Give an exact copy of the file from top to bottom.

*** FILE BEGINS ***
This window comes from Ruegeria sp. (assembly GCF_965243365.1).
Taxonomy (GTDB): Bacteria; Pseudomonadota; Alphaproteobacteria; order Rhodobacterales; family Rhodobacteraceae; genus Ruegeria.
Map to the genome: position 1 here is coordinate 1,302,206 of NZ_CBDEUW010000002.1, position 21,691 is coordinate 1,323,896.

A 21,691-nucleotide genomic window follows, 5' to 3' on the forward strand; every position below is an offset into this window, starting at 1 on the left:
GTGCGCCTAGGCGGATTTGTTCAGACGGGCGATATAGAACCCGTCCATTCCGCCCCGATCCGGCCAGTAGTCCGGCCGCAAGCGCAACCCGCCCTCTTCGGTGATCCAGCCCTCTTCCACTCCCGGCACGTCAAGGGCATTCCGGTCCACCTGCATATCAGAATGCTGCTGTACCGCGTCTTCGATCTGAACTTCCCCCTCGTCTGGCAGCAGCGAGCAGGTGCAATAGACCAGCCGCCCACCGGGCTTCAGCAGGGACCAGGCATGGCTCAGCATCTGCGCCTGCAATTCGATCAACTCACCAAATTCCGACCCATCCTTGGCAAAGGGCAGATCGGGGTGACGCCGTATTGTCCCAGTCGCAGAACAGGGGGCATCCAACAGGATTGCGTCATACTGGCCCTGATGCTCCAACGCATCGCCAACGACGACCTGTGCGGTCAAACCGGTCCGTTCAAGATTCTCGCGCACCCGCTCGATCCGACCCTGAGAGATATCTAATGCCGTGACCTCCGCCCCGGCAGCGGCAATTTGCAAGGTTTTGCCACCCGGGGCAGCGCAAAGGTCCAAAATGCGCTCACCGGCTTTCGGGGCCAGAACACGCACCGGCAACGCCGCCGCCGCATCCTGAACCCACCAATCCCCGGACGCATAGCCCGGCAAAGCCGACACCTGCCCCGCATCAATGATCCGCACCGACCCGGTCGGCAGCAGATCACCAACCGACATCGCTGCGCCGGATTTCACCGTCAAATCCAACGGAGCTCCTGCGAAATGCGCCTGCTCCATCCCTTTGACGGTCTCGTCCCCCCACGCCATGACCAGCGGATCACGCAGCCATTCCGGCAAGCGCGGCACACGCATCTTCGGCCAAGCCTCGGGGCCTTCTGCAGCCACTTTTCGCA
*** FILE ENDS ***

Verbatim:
This window comes from Ruegeria sp. (assembly GCF_965243365.1).
Taxonomy (GTDB): Bacteria; Pseudomonadota; Alphaproteobacteria; order Rhodobacterales; family Rhodobacteraceae; genus Ruegeria.
Map to the genome: position 1 here is coordinate 1,302,206 of NZ_CBDEUW010000002.1, position 21,691 is coordinate 1,323,896.

A 21,691-nucleotide genomic window follows, 5' to 3' on the forward strand; every position below is an offset into this window, starting at 1 on the left:
GTGCGCCTAGGCGGATTTGTTCAGACGGGCGATATAGAACCCGTCCATTCCGCCCCGATCCGGCCAGTAGTCCGGCCGCAAGCGCAACCCGCCCTCTTCGGTGATCCAGCCCTCTTCCACTCCCGGCACGTCAAGGGCATTCCGGTCCACCTGCATATCAGAATGCTGCTGTACCGCGTCTTCGATCTGAACTTCCCCCTCGTCTGGCAGCAGCGAGCAGGTGCAATAGACCAGCCGCCCACCGGGCTTCAGCAGGGACCAGGCATGGCTCAGCATCTGCGCCTGCAATTCGATCAACTCACCAAATTCCGACCCATCCTTGGCAAAGGGCAGATCGGGGTGACGCCGTATTGTCCCAGTCGCAGAACAGGGGGCATCCAACAGGATTGCGTCATACTGGCCCTGATGCTCCAACGCATCGCCAACGACGACCTGTGCGGTCAAACCGGTCCGTTCAAGATTCTCGCGCACCCGCTCGATCCGACCCTGAGAGATATCTAATGCCGTGACCTCCGCCCCGGCAGCGGCAATTTGCAAGGTTTTGCCACCCGGGGCAGCGCAAAGGTCCAAAATGCGCTCACCGGCTTTCGGGGCCAGAACACGCACCGGCAACGCCGCCGCCGCATCCTGAACCCACCAATCCCCGGACGCATAGCCCGGCAAAGCCGACACCTGCCCCGCATCAATGATCCGCACCGACCCGGTCGGCAGCAGATCACCAACCGACATCGCTGCGCCGGATTTCACCGTCAAATCCAACGGAGCTCCTGCGAAATGCGCCTGCTCCATCCCTTTGACGGTCTCGTCCCCCCACGCCATGACCAGCGGATCACGCAGCCATTCCGGCAAGCGCGGCACACGCATCTTCGGCCAAGCCTCGGGGCCTTCTGCAGCCACTTTTCGCA